Sara Ciccone1, Romana Marini2, Carla Bizzarri2, Maya El Hachem3 and Marco Cappa2
1Unit of Pediatric Endocrinology and Diabetes, S. Anna Hospital of Ferrara, IT-44124 Ferrara, 2Unit of Endocrinology and Diabetes, and 3Unit of Dermatology, Bambino Gesù Children’s Hospital, IRCCS, Rome, Italy. E-mail: email@example.com
Accepted May 27, 2015; Epub ahead of print Jun 3, 2015
Topical corticosteroids (TC) are used in several fields of medicine with universally recognized acceptable effectiveness and safety. TC are classified according to their potency, leading to different effectiveness, but also to different local and systemic side-effects. Iatrogenic Cushing’s syndrome (CS) and concomitant hypothalamic-pituitary-adrenal (HPA) suppression are potential systemic adverse effects caused by the improper use of TC. We report here a case of a 6-month-old boy who developed CS after treatment with a TC prescribed for dermatitis. This case is compared with previously reported cases.
An Indian 6-month-old boy was admitted to our hospital with failure to thrive since 2–3 months of age, poor appetite, and growth of hair on the face, neck and shoulders. He was born at term, birth weight 3,240 g (25–50th percentile).
On presentation his body weight was 6,580 g (< 3rd percentile), height 66 cm (3rd–10th percentile) and head circumference 43 cm (25–50th percentile). His heart rate was 118 bpm, blood pressure 104/53 mmHg (above 97th percentile for age and height), respiratory rate 30/min, and body temperature was normal. Physical examination revealed truncal obesity with a “moon face” appearance, facial and truncal hirsutism (Fig. 1), and erythematous papules in the skin folds of the neck.
The patient had a history of neck dermatitis, which had been treated since 2 months of life with a topical combination drug containing fusidic acid 2% and betamethasone valerate 0.1%. The topical steroid was used 2–3 times daily in 7–14-day cycles, despite the fact that it had been prescribed by a community paediatrician for a total of 6 days only. A total of 2 tubes of betamethasone valerate (30 g/tube) had been used within 4 months. Due to language difficulties the parents were unaware of the possible side-effects of the product.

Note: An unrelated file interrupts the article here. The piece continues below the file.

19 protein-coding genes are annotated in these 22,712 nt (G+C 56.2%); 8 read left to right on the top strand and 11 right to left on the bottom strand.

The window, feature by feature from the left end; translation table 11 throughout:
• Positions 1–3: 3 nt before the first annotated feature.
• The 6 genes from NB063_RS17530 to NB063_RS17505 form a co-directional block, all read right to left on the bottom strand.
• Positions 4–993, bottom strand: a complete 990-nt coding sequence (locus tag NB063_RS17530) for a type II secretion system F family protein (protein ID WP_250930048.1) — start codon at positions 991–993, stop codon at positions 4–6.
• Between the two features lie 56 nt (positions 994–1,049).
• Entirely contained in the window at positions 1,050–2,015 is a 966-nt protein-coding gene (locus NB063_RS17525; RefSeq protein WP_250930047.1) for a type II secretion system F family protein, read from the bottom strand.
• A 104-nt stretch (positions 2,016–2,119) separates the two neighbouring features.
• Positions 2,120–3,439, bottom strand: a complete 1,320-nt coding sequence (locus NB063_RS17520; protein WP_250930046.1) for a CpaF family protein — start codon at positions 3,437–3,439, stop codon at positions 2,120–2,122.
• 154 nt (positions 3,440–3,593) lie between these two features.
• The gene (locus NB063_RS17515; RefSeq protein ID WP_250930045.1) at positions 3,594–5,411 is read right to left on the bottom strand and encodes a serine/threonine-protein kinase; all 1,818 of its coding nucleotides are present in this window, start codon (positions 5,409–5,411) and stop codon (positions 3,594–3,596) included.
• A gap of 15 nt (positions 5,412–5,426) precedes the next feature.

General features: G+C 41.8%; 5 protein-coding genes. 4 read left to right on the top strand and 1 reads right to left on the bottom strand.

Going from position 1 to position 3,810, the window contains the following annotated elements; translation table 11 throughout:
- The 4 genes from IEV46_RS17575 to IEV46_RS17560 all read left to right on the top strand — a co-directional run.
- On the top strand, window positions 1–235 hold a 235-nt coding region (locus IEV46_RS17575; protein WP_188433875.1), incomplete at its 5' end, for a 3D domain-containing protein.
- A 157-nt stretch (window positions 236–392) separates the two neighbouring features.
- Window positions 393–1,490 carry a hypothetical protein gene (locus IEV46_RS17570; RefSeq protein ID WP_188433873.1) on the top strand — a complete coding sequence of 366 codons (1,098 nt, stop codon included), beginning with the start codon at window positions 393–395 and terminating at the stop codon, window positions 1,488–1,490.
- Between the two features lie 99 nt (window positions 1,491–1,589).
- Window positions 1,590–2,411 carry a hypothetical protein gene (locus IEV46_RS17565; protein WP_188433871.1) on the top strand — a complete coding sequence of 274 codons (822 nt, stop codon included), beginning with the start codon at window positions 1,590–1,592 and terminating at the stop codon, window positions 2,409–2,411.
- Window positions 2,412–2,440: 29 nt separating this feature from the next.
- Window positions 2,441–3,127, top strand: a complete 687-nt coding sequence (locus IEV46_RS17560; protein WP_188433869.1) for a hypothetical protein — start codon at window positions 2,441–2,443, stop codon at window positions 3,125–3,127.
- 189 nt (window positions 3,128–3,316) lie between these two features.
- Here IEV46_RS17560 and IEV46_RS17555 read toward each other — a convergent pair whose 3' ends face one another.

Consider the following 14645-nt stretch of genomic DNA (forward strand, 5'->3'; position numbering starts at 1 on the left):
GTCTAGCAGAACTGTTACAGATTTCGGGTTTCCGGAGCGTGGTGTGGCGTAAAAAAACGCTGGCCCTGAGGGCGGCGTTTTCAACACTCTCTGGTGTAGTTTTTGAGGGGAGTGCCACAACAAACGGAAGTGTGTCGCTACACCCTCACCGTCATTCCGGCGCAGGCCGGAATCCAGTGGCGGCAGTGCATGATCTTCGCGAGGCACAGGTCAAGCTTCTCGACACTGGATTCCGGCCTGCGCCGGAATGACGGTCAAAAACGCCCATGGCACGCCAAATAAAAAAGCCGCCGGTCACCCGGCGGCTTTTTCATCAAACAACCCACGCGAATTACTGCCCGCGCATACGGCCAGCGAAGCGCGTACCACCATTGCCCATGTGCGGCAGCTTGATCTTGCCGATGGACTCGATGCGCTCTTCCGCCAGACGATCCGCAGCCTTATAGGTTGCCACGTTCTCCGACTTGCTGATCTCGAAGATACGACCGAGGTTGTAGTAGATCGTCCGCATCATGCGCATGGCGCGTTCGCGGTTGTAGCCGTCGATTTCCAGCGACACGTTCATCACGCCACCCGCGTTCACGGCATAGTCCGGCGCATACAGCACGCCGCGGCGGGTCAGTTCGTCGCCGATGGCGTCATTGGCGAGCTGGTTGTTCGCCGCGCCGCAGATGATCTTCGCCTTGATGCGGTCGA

Laboratory evaluation revealed a decrease in both morning adrenocorticotropic hormone (ACTH) (7.39 pg/ml; normal 10–60 pg/ml) and cortisol levels (1.17 µg/dl; normal 7–20 µg/dl). Fasting plasma glucose was 59 mg/dl (normal 60–100 mg/dl), sodium 140 mEq/l, potassium 5.8 mEq/l, alanine transaminase 89 UI/l, and aspartate transaminase 76 UI/l. White blood cell count (WBC) was slightly elevated. Other laboratory data, including haemoglobin and platelet count, blood urea nitrogen, creatinine, and bilirubin, were normal. Abdominal ultrasonography was unremarkable. Based on the history, physical and laboratory signs, iatrogenic Cushing’s syndrome with HPA axis suppression was diagnosed. Application of the topical corticosteroid was stopped and a topical antiseptic (solution of eosin 2%) and hypoallergenic moisturizing cream were started.
Due to the complete adrenal suppression a substitutive dose of 10 mg/m2 per day of oral hydrocortisone was started and then slowly tapered off, with instructions to double the dose during acute infections. Five weeks after stopping the topical steroid the HPA axis appeared to be persistently suppressed (peak cortisol after ACTH-stimulation test: 4.53 µg/dl). The hydrocortisone treatment was finally stopped approximately 2 months after admission. At 3 months follow-up the infant had fully recovered, with no further signs of hypercorticism. His weight was 9,750 g (50–75th percentile) and height 73.50 cm (25–50th percentile) (Fig. S11). The dermatitis had resolved; morning serum cortisol and ACTH levels were in the normal range.
Development of iatrogenic CS is not uncommon after systemic corticosteroid therapy. In 1986 Turpeinen et al. (1) reported that CS, together with HPA suppression, was produced by the long-term application of TC especially in infancy and childhood, due to systemic absorption of the potent TC used at that time.